Declining demand for housing in Middle Tennessee has spurred the state's largest home builder to cut staff from its Murfreesboro-based operations, a move that many companies tied to the real estate market have already made, experts said Monday.
John Floyd, owner of Ole South Properties, said he put off the downsizing, which pares the staff size from 33 to 25, hoping new home orders would return to levels seen in the recent boom years.
Ole South had staff in place to build up to 700 homes a year, but with actual numbers likely to be in the high-500s this year, people "just didn't have anything to do," the owner said. Next year, Floyd is conservatively estimating between 300 and 400 new orders.
"We've held out and held out, thinking the tide would turn and that home building would pick back up," Floyd said. "But now it's apparent that it's not picking up and that next year won't be picking up either."
Real estate analyst Doug Timmons agrees that the Midstate housing market isn't likely to rebound to previous levels anytime soon, but says the job growth and population surge in Rutherford County puts local builders in a much better position than others across the country.
"The strength in the regional economy bodes well for us," the MTSU business and economics professor said. "Certainly, if you're going to be in a slow-down market, you want to be in a community like this."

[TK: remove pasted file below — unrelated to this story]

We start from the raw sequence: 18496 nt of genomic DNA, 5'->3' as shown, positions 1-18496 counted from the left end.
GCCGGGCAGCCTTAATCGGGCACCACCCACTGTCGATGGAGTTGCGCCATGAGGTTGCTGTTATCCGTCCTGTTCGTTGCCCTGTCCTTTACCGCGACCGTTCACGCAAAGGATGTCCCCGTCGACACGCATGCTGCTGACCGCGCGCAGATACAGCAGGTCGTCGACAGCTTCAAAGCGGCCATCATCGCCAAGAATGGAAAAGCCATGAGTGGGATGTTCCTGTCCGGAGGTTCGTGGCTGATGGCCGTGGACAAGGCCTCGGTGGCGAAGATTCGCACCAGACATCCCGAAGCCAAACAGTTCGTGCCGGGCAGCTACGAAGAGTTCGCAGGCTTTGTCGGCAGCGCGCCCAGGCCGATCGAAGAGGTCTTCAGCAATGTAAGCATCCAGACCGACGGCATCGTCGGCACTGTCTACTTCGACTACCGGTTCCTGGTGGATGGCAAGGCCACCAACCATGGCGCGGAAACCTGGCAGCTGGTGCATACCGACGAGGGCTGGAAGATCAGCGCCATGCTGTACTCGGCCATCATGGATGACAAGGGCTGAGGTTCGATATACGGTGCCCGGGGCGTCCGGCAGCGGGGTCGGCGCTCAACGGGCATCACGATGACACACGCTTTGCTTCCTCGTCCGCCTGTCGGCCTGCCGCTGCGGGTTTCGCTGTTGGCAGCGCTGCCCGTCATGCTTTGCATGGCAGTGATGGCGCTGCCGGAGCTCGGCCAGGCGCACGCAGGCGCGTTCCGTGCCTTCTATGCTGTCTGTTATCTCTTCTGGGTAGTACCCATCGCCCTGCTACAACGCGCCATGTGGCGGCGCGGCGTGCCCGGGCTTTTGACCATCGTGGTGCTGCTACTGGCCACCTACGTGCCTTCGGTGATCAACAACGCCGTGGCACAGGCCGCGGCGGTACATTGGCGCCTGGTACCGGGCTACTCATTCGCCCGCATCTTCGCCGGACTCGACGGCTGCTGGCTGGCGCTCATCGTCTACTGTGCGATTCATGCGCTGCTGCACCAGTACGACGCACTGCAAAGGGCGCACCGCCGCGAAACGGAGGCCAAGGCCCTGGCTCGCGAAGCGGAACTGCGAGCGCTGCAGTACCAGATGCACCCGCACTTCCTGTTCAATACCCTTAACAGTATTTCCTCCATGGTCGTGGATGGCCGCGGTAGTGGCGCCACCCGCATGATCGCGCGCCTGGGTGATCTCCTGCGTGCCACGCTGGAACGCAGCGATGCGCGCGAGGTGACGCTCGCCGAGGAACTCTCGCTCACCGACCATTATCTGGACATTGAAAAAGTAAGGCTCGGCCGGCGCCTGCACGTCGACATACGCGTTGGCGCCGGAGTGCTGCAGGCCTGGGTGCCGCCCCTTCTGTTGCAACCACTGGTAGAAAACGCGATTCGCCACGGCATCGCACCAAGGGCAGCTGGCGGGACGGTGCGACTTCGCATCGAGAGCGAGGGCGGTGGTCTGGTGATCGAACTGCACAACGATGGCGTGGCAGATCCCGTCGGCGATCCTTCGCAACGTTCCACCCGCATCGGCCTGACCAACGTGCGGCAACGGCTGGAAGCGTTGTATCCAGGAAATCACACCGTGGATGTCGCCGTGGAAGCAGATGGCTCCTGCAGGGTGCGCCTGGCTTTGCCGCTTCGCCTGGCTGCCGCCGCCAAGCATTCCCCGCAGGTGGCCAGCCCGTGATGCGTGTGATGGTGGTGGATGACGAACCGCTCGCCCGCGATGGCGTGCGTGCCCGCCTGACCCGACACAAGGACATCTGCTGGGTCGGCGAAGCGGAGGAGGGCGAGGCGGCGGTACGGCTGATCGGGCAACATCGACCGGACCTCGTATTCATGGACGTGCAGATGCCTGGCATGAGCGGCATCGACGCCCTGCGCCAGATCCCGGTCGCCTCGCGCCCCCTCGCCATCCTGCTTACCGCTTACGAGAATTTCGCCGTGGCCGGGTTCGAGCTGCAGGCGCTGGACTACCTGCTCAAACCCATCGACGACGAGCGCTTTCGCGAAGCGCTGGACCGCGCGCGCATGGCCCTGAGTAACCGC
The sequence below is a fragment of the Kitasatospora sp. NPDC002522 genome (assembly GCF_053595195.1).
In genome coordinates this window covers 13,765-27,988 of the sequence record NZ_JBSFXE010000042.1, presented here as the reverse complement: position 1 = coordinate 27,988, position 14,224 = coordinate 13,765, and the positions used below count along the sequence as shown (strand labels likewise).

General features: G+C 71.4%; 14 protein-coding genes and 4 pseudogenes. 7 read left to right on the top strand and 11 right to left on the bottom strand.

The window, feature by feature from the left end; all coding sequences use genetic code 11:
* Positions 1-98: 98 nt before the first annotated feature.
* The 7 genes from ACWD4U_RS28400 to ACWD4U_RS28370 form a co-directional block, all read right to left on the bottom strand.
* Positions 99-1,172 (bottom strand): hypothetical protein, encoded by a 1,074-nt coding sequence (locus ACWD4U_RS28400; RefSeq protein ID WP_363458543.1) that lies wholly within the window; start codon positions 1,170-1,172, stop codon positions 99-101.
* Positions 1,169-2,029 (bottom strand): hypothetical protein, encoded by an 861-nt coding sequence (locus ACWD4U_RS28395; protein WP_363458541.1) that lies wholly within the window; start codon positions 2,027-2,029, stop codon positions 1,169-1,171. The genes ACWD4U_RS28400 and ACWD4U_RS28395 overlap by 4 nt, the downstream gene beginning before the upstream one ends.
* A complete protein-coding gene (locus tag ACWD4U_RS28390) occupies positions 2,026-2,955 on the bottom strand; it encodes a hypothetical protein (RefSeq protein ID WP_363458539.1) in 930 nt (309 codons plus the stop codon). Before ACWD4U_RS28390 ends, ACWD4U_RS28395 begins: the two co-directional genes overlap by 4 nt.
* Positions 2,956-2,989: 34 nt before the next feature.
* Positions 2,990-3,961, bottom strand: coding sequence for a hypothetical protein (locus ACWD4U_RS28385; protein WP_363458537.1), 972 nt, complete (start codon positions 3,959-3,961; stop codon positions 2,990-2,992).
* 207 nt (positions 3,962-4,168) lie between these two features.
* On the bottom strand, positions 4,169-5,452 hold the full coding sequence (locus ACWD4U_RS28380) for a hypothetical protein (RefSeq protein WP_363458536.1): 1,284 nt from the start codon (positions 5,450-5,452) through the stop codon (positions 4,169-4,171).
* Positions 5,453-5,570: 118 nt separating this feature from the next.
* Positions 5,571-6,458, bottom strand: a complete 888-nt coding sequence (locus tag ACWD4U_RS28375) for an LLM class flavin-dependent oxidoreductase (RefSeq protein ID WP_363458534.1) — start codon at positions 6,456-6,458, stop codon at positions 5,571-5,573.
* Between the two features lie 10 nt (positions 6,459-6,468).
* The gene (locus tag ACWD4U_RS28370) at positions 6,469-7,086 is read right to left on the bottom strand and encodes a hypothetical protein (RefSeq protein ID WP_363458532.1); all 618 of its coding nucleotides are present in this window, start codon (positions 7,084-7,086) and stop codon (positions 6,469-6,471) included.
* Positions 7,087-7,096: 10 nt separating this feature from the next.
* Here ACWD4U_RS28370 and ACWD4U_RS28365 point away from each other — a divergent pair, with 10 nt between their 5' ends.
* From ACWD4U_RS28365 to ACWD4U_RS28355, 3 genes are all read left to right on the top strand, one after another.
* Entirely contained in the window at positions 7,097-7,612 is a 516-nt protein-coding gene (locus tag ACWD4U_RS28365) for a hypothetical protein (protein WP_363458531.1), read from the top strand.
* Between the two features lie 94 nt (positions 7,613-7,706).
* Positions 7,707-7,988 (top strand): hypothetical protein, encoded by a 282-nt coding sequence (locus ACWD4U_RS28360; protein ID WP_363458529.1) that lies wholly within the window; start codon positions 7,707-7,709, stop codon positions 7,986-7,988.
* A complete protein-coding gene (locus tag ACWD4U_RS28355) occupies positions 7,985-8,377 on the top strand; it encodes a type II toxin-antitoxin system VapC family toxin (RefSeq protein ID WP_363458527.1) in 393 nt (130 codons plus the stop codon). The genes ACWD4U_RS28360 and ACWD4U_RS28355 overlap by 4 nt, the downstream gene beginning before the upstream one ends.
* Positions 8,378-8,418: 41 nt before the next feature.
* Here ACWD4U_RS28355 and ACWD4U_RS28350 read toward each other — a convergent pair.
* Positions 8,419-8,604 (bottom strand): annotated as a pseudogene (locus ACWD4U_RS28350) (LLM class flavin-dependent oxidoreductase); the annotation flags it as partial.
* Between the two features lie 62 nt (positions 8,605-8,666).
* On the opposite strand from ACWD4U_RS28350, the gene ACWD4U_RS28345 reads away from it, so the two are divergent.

Timmons said builders have outpaced demand by putting too many houses on the local market and now face a period of contraction. "That's the economic cycle, and that's just the way it is," he said.
Housing permits in Murfreesboro declined by 34.1 percent through September compared to the same period last year, according to city records. The county reported a similar declines of 16.8 percent with 634 total home permits compared to the 762 the previous year.
Still, nearly 1,000 new homes and condos have been built or are under construction in the Murfreesboro.
And even though demand is down, Murfreesboro Planning Director Joseph Aydelott said it's good to have housing available for companies looking to relocate because they need housing for their employees.
"It's good to have more than a year's supply (of housing) in any given time," said Aydelott.
Karyn Beaty, the executive officer for the Rutherford County Homebuilders Association, said her members aren't panicking, they're just repositioning themselves to unload excess inventory.
"Sales agents for builders are definitely becoming a bit more aggressive," Beaty said. "But everyone knows it's important that we avoid a wholesale dumping; no one wants to see the house values go down because that hurts the whole community."
"The strength in the regional economy bodes well for us. Certainly, if you're going to be in a slow-down market, you want to be in a community like this